Clean Out Procedure for Water Dilutable Metalworking Fluids

Clean metalworking fluids perform better and last longer. When recharging an individual sump or central fluid tank, a “tank clean out” will ensure fresh fluids can perform efficiently.

The following clean out procedure should be used whenever possible:

  1. Drain the system or individual sumps.
  2. Remove all metal swarf and debris from sumps, trenches, oil pans, and filtration units.
  3. Fill the system or tank with fresh water.
  4. Add MASTERALL MC (Machine Cleaner) at 1:50 or stronger and circulate from 2 to 8 hours. During this period of circulation, brush all trenches and filter elements; scrub machines and oil pans.
    WARNING: Protective gloves must be worn by maintenance personnel during this operation. MASTERALL MC is highly alkaline and prolonged contact with skin may cause irritation.
  5. When physical cleaning is finished, drain the MASTERALL MC mix from the system.
  6. Refill with enough fresh water to circulate throughout the system. All traces of cleaner and swarf should be removed. Drain all lines and sumps. If the rinse water is exceptionally dirty, repeat this step.
  7. Charge the system or sump(s) with the required amount of water.
  8. Add Etna product at the recommended concentration.
  9. Circulate throughout the system to ensure proper mixing.

Occasionally, it is not possible to drain the system due to various reasons. In this event, try to incorporate as much of the clean out procedure as possible into one of the alternative methods below:

  • Used Fluid – During Shutdown: After production stops, add 1 gallon of MASTERALL MC to each 50 gallons of dirty fluid in the machine reservoir or central system. Circulate the mixture for 4 hours or longer through all lines and machine tools. Drain, rinse, and recharge with a fresh Etna mix.
  • Used Fluid – During Production: Not recommended for individual sumps unless carefully supervised. During production, add 1 gallon of MASTERALL MC to each 100 gallons of dirty fluid in the machine sump or system. Circulate the mixture for 4-8 hours through all lines and machine tools. Drain, rinse, and recharge with fresh Etna mix.
Grinding fluid by ETNA

Filtration Techniques For Metalworking Fluids

Filtration of metalworking fluids is a process to remove contaminants from lubricants, coolants or fluid mixes so they can be reused in a circulating system. Contaminants reduce performance and shorten the life of metalworking fluids.

Contaminants commonly found in the fluid reservoir are:

  • Metal chips, grinding grit or both (swarf)
  • Hydraulic and lubricating oils (extraneous oil or tramp oil)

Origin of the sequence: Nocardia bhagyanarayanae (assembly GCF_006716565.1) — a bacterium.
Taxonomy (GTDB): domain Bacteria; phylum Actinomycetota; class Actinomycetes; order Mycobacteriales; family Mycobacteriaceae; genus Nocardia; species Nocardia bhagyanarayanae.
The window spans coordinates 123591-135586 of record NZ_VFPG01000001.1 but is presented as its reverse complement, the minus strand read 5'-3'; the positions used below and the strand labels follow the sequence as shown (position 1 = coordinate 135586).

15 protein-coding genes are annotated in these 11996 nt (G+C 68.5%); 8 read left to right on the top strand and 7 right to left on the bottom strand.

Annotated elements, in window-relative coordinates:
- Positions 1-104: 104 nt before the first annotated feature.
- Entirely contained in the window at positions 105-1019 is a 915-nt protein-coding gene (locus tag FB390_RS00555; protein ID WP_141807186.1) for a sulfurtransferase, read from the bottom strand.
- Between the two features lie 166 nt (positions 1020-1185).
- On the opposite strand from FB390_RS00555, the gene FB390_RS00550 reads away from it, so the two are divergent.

• Debris such as shop rags, scraps of food, paper, etc.

Filtration implies the use of filter media such as porous cloth or paper, and metal screens to remove solid matter from the fluid — this is the case in positive filtration. However, the metalworking industry also applies the term “filter” to equipment which settles solids or separates them from a fluid mix (cyclones, centrifuges).

Types of Filters

Positive filters and separators are the two basic types of filtration equipment. There are several variations of each type on the market today. This article will focus on positive filtration.

POSITIVE FILTERS: With positive filtration, fluids pass through a porous filter via gravity, pressure or vacuum, leaving solid particles (swarf) on the filter media. Several common filter types include cloth, paper, wire screens or drums.

Positive filters collect large swarf that forms a “filter cake” which in turn, filters small swarf and grit from
the metalworking fluid. The thicker the cake becomes, the finer the filtration — efficiency increases as the cake builds up.

Eventually, the density of the cake reaches a point where the resistance to flow exceeds the vacuum or pressure
that is required to maintain it. At a predetermined point, the pressure or vacuum is topped, or a level is
reached, where the filter media index, exposing fresh media, and the cycle starts again. Filter units can also be
set to cycle on a time basis.

Positive filter designs:

  • Gravity Filters
  • Pressure Filters
  • Vacuum Filters
  • Tube Filters

Prolonging the life of metalworking fluids and optimizing performance are very dependent on the
control of the metalworking fluid system. This control includes maintenance of the mechanical components as
well as the metalworking fluid. This is as important as selecting the proper fluid.

The New ETNA Website!

At ETNA, we’re excited about the launch of our new website. Construction is currently underway and site users will notice updates and improvements throughout December and January.

We’ve made the new site intuitive and informative. Product details are simple to locate and product samples and SDS requests can be completed in just a few seconds with our product page webforms.

If you have any questions regarding the new ETNA website or any of our products, please don’t hesitate to get in touch.